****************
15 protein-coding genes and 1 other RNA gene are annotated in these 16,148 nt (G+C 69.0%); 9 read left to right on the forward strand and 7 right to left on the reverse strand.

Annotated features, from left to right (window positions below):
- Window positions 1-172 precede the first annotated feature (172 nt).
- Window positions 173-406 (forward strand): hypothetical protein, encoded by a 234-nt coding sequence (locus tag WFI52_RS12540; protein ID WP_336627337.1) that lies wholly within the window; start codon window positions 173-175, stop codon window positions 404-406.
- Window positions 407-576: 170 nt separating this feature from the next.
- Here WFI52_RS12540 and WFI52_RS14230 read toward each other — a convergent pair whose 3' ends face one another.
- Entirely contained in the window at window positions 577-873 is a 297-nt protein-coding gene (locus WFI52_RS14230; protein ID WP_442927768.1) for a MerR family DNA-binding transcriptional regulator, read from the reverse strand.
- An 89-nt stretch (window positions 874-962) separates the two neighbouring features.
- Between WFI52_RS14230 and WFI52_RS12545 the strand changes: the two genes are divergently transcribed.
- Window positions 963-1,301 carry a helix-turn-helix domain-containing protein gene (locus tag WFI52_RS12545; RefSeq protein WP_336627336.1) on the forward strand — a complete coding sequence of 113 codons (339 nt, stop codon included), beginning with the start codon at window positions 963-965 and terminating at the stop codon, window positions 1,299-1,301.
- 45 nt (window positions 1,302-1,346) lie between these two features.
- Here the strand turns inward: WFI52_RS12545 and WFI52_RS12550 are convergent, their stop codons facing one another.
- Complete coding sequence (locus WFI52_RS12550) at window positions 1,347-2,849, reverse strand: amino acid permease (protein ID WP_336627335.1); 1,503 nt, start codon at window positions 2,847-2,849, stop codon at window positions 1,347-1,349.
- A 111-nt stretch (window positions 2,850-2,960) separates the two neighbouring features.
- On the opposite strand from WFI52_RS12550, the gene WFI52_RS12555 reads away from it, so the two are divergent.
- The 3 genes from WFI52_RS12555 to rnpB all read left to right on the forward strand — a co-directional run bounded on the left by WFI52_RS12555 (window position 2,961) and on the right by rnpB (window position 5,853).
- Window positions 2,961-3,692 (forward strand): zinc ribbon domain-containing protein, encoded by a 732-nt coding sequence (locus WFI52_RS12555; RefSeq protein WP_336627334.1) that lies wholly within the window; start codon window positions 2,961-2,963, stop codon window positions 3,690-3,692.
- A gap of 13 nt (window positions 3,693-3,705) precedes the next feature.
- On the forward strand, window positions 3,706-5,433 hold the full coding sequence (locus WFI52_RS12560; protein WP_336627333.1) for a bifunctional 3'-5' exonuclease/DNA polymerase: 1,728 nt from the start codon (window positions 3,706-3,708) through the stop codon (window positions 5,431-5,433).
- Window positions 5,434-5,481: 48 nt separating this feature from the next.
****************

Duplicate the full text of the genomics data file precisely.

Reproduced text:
15 protein-coding genes and 1 other RNA gene are annotated in these 16,148 nt (G+C 69.0%); 9 read left to right on the forward strand and 7 right to left on the reverse strand.

Annotated features, from left to right (window positions below):
- Window positions 1-172 precede the first annotated feature (172 nt).
- Window positions 173-406 (forward strand): hypothetical protein, encoded by a 234-nt coding sequence (locus tag WFI52_RS12540; protein ID WP_336627337.1) that lies wholly within the window; start codon window positions 173-175, stop codon window positions 404-406.
- Window positions 407-576: 170 nt separating this feature from the next.
- Here WFI52_RS12540 and WFI52_RS14230 read toward each other — a convergent pair whose 3' ends face one another.
- Entirely contained in the window at window positions 577-873 is a 297-nt protein-coding gene (locus WFI52_RS14230; protein ID WP_442927768.1) for a MerR family DNA-binding transcriptional regulator, read from the reverse strand.
- An 89-nt stretch (window positions 874-962) separates the two neighbouring features.
- Between WFI52_RS14230 and WFI52_RS12545 the strand changes: the two genes are divergently transcribed.
- Window positions 963-1,301 carry a helix-turn-helix domain-containing protein gene (locus tag WFI52_RS12545; RefSeq protein WP_336627336.1) on the forward strand — a complete coding sequence of 113 codons (339 nt, stop codon included), beginning with the start codon at window positions 963-965 and terminating at the stop codon, window positions 1,299-1,301.
- 45 nt (window positions 1,302-1,346) lie between these two features.
- Here the strand turns inward: WFI52_RS12545 and WFI52_RS12550 are convergent, their stop codons facing one another.
- Complete coding sequence (locus WFI52_RS12550) at window positions 1,347-2,849, reverse strand: amino acid permease (protein ID WP_336627335.1); 1,503 nt, start codon at window positions 2,847-2,849, stop codon at window positions 1,347-1,349.
- A 111-nt stretch (window positions 2,850-2,960) separates the two neighbouring features.
- On the opposite strand from WFI52_RS12550, the gene WFI52_RS12555 reads away from it, so the two are divergent.
- The 3 genes from WFI52_RS12555 to rnpB all read left to right on the forward strand — a co-directional run bounded on the left by WFI52_RS12555 (window position 2,961) and on the right by rnpB (window position 5,853).
- Window positions 2,961-3,692 (forward strand): zinc ribbon domain-containing protein, encoded by a 732-nt coding sequence (locus WFI52_RS12555; RefSeq protein WP_336627334.1) that lies wholly within the window; start codon window positions 2,961-2,963, stop codon window positions 3,690-3,692.
- A gap of 13 nt (window positions 3,693-3,705) precedes the next feature.
- On the forward strand, window positions 3,706-5,433 hold the full coding sequence (locus WFI52_RS12560; protein WP_336627333.1) for a bifunctional 3'-5' exonuclease/DNA polymerase: 1,728 nt from the start codon (window positions 3,706-3,708) through the stop codon (window positions 5,431-5,433).
- Window positions 5,434-5,481: 48 nt separating this feature from the next.